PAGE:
Perhaps even George Jones doesn't know how many records he's cut over the course of his career and, given the assembly-line production methods that were the order of the day in Nashville from the '50s through the '70s, a great Jones album was often a matter of fate rather than careful design -- if Ol' Possum got a batch of good songs that week and was working with a producer who wasn't an utter schlockmeister, then maybe Jones would get the great album he deserved. A Picture of Me (Without You) was one such album where Jones lucked into something sublime; it was one of his first sets with producer Billy Sherrill, and while Sherrill's fondness for glossy surfaces wouldn't immediately seem compatible with Jones' hard honky tonk soul, he managed to give these sessions a low-key, late-night feel that was a fine match for the bluesy tone of Jones' voice. And the Music Row publishers sent a stack of really good demos while they were putting together A Picture of Me (Without You). The title cut is one of Jones' best songs on his favorite theme, failed romance (as are "Another Way to Say Goodbye" and "Tomorrow Never Comes"), "Second Handed Flowers" is a fine story-song from Tom T. Hall, "That Singing Friend of Mine" is just gutsy enough to overcome its innate sentimentality, and "She Loves Me (Right Out of My Mind)" communicates the thrill and despair of a love affair with no future. And as a singer, Jones was at the top of his form when he cut this album; if you want to know why Gram Parsons called Jones "the king of broken hearts," one spin of A Picture will tell you all you need to know. While it's a bit less ambitious than later albums like The Battle and The Grand Tour in terms of fine songs sung with beauty and feeling, Jones albums rarely get much better than A Picture of Me (Without You).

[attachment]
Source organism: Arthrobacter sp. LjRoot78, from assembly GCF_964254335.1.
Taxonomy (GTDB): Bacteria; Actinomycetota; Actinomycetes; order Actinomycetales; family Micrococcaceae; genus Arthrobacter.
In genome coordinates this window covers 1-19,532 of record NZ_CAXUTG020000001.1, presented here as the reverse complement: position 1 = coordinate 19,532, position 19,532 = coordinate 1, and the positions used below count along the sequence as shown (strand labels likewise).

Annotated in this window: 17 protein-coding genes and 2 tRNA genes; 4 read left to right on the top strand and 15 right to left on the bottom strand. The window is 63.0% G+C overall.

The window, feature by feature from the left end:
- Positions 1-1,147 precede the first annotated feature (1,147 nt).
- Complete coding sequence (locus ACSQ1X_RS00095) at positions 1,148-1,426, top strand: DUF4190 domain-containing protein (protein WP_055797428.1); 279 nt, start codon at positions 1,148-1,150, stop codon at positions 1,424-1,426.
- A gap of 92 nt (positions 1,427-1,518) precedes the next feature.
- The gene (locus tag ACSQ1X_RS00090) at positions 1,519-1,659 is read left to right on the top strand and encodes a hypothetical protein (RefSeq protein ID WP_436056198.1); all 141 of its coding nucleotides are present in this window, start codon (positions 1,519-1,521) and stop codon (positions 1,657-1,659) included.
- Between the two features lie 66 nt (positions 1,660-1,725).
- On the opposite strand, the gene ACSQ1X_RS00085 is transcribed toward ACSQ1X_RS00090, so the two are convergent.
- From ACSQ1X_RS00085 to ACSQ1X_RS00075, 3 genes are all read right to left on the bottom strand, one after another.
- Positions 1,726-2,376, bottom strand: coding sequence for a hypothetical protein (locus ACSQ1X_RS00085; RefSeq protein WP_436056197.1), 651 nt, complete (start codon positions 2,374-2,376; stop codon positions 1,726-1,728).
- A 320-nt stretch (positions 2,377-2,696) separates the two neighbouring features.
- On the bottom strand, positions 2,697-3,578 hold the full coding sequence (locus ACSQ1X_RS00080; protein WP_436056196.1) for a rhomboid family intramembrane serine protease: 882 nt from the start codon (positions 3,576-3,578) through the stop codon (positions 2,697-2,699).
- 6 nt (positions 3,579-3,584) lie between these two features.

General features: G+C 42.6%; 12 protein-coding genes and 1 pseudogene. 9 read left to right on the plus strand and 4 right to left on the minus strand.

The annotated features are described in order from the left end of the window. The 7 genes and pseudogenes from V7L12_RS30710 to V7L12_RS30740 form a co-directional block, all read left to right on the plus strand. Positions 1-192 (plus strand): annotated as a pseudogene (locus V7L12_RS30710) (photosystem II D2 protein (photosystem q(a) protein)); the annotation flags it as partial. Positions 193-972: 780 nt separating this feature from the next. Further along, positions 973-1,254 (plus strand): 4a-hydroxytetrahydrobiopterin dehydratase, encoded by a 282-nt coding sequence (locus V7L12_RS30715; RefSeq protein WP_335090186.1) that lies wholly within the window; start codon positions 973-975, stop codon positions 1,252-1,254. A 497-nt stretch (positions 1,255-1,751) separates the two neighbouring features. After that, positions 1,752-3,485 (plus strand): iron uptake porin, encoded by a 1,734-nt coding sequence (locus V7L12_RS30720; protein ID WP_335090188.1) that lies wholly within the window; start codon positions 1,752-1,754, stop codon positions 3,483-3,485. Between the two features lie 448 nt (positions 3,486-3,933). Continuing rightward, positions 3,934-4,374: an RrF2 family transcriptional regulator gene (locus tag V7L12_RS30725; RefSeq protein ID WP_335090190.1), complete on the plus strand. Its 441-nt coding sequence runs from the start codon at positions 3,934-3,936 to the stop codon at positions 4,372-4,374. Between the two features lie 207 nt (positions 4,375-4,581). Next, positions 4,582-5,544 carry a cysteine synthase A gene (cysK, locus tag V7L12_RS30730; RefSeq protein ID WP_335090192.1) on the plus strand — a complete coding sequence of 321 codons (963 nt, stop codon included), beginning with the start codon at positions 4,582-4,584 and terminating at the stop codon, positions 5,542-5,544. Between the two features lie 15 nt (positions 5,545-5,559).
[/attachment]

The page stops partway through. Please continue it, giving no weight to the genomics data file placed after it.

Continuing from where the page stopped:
AllMusic Review by Mark Deming